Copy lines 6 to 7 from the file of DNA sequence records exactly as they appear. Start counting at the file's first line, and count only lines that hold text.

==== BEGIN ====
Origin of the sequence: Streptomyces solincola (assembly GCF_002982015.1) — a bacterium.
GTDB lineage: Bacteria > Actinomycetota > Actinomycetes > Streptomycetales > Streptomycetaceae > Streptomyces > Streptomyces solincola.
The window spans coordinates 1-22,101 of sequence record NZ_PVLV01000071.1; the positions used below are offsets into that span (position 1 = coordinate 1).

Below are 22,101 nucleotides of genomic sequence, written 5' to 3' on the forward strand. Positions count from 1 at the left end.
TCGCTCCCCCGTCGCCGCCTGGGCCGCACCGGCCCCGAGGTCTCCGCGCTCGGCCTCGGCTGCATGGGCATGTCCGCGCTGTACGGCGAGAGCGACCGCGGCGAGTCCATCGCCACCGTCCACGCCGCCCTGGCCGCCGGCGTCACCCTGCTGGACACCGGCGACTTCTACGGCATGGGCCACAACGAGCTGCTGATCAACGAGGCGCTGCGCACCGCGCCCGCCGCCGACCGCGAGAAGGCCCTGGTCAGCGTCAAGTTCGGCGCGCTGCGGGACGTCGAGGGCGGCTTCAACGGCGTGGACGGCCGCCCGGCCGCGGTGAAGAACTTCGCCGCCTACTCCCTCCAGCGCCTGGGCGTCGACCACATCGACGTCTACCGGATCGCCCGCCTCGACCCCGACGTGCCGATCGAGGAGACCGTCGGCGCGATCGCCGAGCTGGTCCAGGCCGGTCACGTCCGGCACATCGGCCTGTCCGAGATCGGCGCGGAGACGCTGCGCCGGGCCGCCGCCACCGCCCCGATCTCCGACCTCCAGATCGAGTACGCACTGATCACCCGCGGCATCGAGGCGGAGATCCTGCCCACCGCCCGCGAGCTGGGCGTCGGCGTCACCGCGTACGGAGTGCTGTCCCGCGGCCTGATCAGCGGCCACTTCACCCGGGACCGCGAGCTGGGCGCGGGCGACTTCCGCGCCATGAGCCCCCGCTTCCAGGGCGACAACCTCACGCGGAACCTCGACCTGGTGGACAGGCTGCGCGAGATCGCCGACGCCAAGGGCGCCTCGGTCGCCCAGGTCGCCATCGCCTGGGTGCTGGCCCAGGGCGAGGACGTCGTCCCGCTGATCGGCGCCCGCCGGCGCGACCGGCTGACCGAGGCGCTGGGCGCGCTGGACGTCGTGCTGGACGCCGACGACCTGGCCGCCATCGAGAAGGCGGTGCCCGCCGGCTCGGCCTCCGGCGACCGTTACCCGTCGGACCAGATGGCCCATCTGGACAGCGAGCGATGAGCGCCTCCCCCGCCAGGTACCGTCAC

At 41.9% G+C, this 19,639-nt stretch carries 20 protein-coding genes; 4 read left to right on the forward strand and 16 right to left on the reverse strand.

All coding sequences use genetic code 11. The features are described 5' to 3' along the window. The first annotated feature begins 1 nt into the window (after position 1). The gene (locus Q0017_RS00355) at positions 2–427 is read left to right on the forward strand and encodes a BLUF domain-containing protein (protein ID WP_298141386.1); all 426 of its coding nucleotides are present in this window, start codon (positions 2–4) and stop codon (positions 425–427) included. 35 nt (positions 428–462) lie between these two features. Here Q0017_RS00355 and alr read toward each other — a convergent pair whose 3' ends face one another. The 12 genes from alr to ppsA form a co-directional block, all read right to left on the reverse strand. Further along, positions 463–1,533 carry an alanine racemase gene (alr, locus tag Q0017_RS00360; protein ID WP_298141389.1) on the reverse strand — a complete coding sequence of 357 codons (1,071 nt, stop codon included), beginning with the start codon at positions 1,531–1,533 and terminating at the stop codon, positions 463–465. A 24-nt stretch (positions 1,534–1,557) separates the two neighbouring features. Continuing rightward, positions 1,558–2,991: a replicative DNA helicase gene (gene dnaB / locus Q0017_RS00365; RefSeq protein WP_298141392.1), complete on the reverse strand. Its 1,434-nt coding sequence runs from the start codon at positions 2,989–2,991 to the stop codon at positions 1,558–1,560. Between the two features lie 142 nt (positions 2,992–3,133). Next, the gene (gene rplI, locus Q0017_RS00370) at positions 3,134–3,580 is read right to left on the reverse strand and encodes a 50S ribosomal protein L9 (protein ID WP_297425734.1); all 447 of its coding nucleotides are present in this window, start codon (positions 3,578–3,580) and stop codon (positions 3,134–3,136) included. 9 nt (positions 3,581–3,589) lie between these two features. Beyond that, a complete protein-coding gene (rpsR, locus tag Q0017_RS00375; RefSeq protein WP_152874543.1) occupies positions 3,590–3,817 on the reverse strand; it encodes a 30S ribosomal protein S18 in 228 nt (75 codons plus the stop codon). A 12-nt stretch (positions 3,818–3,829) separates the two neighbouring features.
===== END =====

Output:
At 41.9% G+C, this 19,639-nt stretch carries 20 protein-coding genes; 4 read left to right on the forward strand and 16 right to left on the reverse strand.

All coding sequences use genetic code 11. The features are described 5' to 3' along the window. The first annotated feature begins 1 nt into the window (after position 1). The gene (locus Q0017_RS00355) at positions 2–427 is read left to right on the forward strand and encodes a BLUF domain-containing protein (protein ID WP_298141386.1); all 426 of its coding nucleotides are present in this window, start codon (positions 2–4) and stop codon (positions 425–427) included. 35 nt (positions 428–462) lie between these two features. Here Q0017_RS00355 and alr read toward each other — a convergent pair whose 3' ends face one another. The 12 genes from alr to ppsA form a co-directional block, all read right to left on the reverse strand. Further along, positions 463–1,533 carry an alanine racemase gene (alr, locus tag Q0017_RS00360; protein ID WP_298141389.1) on the reverse strand — a complete coding sequence of 357 codons (1,071 nt, stop codon included), beginning with the start codon at positions 1,531–1,533 and terminating at the stop codon, positions 463–465. A 24-nt stretch (positions 1,534–1,557) separates the two neighbouring features. Continuing rightward, positions 1,558–2,991: a replicative DNA helicase gene (gene dnaB / locus Q0017_RS00365; RefSeq protein WP_298141392.1), complete on the reverse strand. Its 1,434-nt coding sequence runs from the start codon at positions 2,989–2,991 to the stop codon at positions 1,558–1,560. Between the two features lie 142 nt (positions 2,992–3,133). Next, the gene (gene rplI, locus Q0017_RS00370) at positions 3,134–3,580 is read right to left on the reverse strand and encodes a 50S ribosomal protein L9 (protein ID WP_297425734.1); all 447 of its coding nucleotides are present in this window, start codon (positions 3,578–3,580) and stop codon (positions 3,134–3,136) included. 9 nt (positions 3,581–3,589) lie between these two features. Beyond that, a complete protein-coding gene (rpsR, locus tag Q0017_RS00375; RefSeq protein WP_152874543.1) occupies positions 3,590–3,817 on the reverse strand; it encodes a 30S ribosomal protein S18 in 228 nt (75 codons plus the stop codon). A 12-nt stretch (positions 3,818–3,829) separates the two neighbouring features.